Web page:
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Deep waters: Roddy Lafontaine


When it comes to his job, Roddy Lafontaine considers himself a no-nonsense guy. “In Rotterdam, we have a saying that goes, ‘niet lullen maar poetsen’, which means ‘stop talking, start working’,” he says. And that’s exactly what Roddy has been doing for the past three decades.

Roddy Lafontaine, Vice President of Jumbo Offshore

His first job fresh out of university was with Dutch maritime industry leader Heerema Marine Contractors, which turned into an extended tenure lasting an impressive 24 years. This was followed by his current position with Jumbo Offshore, which began six years ago.

Even after so many years, Roddy retains his enthusiasm for his work. “I think a small, or maybe a big part of it, is the boys’ toys stereotype,” he explains. “I like ships, I like big tools, I like working with big machines to accomplish and construct something even bigger.”

Jumbo Offshore is an arm of the Netherlands-based heavy-lift shipping and installation contractor, Jumbo. As the ‘offshore’ part of its name indicates, it handles the company’s offshore projects.

Given the division’s specialisation in heavy-lift vessels with capacities of up to 3,000 tonnes, Roddy has had many opportunities to indulge his love for big machines. His latest project is developing Stella Synergy, a new heavy-lift crane vessel powered by liquefied natural gas (LNG).

Designed in collaboration with shipbuilding firm Ulstein Design & Solutions BV, it is due to be delivered in the first quarter of 2022. The vessel will have a depth rating of 3,000 metres, a main crane that can take up to 2,500 tonnes in weight, and will measure 185 metres in length and 36 metres in width.

However, this project is not about being the biggest but “the best in efficiency and quality, what we refer to internally as being smarter, safer, greener” says Roddy. To opt for Stella Synergy to run on LNG fuel was an easy decision for Jumbo as, today, minimising the impact on the environment during offshore construction activities is the norm.

With governments pushing for the adoption of cleaner energy sources and a climate of increased environmental awareness, the ship represents part of Jumbo Offshore’s future-proofing strategies.

Roddy Lafontaine, Vice President of Jumbo Offshore

Roddy believes that the additional investment required will be worth it in the end. “The industry today is no longer oil driven, unlike in the old days,” he points out. “If we’re talking about fossil fuels, gas is the new buzzword and considered the transition fuel.”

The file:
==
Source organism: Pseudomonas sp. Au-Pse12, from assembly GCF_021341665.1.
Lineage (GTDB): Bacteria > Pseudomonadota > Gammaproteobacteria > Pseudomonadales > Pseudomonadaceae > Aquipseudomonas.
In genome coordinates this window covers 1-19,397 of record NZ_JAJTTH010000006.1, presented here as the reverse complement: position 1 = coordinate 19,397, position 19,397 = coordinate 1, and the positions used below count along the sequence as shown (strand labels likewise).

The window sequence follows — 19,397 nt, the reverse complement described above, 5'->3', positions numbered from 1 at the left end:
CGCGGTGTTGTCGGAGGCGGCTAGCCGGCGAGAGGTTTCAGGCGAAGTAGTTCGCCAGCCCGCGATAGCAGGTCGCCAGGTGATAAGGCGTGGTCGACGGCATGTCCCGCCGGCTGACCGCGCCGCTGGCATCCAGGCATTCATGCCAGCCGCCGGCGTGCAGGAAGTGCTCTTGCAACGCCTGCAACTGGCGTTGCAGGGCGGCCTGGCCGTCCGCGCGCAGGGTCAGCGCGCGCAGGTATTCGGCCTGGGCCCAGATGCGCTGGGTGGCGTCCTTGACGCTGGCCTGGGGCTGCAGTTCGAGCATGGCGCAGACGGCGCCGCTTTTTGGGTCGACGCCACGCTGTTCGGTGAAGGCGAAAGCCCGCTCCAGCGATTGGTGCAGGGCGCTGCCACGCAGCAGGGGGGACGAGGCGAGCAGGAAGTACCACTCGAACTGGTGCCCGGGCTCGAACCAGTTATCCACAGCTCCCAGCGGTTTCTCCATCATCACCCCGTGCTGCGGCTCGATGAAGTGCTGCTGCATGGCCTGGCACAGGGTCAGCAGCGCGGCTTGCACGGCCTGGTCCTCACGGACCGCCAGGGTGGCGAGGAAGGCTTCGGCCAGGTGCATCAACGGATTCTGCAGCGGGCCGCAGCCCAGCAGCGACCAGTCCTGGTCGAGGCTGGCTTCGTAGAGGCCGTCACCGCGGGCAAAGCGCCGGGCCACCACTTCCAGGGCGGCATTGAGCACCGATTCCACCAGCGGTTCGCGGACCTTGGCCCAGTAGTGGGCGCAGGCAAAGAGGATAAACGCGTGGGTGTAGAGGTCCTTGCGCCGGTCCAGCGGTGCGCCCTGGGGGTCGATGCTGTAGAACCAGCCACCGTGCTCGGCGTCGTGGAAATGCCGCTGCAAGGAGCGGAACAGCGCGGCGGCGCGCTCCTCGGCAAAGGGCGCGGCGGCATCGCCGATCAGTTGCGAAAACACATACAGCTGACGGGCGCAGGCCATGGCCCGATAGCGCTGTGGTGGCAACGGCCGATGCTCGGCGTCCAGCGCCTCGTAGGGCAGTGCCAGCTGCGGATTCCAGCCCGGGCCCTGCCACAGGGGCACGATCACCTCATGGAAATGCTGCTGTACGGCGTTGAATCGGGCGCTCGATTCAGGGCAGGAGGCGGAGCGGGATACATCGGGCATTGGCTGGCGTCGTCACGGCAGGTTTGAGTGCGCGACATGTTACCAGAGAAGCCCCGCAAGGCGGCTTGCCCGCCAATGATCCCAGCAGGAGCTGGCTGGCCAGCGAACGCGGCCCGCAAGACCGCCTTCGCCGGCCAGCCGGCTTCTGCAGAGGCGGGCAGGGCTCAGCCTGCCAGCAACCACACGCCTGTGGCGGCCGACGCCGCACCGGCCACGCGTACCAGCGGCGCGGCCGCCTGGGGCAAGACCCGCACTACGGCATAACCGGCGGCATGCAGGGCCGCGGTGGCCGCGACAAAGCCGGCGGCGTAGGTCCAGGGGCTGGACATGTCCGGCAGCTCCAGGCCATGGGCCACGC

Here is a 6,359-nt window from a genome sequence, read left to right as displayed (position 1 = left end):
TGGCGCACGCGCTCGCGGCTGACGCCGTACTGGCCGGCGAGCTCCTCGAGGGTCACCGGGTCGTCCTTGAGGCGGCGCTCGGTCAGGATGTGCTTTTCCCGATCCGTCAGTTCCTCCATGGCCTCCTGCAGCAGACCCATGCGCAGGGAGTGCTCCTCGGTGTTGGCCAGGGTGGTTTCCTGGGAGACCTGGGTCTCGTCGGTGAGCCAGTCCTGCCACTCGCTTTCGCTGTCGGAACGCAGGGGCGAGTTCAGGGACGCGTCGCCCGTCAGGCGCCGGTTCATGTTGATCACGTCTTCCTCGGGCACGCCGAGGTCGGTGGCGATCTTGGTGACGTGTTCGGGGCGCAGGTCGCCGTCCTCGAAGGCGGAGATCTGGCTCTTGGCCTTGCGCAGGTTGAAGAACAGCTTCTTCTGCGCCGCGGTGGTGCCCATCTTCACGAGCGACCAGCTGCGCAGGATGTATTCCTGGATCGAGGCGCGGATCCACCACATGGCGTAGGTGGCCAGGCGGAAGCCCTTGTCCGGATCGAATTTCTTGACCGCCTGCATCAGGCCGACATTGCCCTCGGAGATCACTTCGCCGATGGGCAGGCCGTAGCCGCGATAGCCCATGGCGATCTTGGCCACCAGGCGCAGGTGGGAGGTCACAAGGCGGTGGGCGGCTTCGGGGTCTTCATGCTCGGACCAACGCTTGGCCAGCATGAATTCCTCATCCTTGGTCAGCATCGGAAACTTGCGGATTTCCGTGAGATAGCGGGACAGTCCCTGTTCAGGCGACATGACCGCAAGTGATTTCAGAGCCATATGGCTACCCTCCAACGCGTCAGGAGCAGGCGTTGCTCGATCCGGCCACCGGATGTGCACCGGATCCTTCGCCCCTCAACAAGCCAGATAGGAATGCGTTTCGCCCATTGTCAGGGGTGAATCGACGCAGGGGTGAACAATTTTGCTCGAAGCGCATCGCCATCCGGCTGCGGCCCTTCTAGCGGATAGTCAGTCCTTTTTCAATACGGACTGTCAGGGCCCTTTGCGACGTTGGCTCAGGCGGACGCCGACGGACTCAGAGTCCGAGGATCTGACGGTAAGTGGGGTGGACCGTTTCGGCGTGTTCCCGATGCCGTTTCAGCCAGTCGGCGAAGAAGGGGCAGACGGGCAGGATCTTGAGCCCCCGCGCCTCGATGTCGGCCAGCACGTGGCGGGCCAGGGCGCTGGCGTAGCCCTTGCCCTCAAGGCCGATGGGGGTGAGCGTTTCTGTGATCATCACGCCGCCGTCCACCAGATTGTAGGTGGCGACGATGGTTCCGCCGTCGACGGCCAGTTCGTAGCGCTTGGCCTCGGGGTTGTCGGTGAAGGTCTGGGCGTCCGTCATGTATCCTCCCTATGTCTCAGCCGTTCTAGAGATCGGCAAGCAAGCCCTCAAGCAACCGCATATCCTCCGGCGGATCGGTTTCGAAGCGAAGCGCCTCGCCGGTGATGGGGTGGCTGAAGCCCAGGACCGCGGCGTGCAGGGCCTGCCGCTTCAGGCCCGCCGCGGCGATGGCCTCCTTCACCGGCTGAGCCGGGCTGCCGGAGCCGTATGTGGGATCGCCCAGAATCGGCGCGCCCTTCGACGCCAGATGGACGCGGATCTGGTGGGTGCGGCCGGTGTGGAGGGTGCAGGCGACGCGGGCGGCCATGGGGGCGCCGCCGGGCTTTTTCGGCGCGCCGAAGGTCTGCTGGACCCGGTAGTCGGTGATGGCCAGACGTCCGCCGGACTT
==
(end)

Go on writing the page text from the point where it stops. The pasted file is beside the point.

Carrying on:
In addition to gas/LNG, Roddy has also highlighted another area of focus for the firm – offshore wind energy, particularly the construction of wind turbine foundations.

“Offshore wind farm development is a fairly new sector in comparison to oil and gas,” he explains. “Many of them today are subsidised by local governments, but I believe that the subsidies will stop in the future. That’s when it will be important for the harvesting of wind energy to become as efficient as that of oil and gas.

“Ships are the hardware, and the people and systems are the software. They should always be in balance.

“Another market challenge today is that accessible shallow water locations are becoming scarce. The first wind farms were located in shallow water areas with high wind energy, where development was simpler and cheaper. But these areas are all taken up now. In the future, wind farms will have to be moved into deeper waters. This process will entail technological developments.”

With Jumbo Offshore’s extensive know-how in deep-water offshore installation gained from oil and gas deep-water moorings, it would have no trouble leading the charge in developing deep-water wind farms.

In preparing the company for a future that will inevitably be dominated by LNG and offshore wind energy, Roddy believes that the key lies in developing talent. “We need to make sure that our people remain on top in an increasingly complex offshore world,” he says.

“For the past few years, the company has been occupied with not just designing ships, but also maturing our organisation. To me, ships are the hardware, and the people and systems are the software. They should always be in balance with each other and the environment.”

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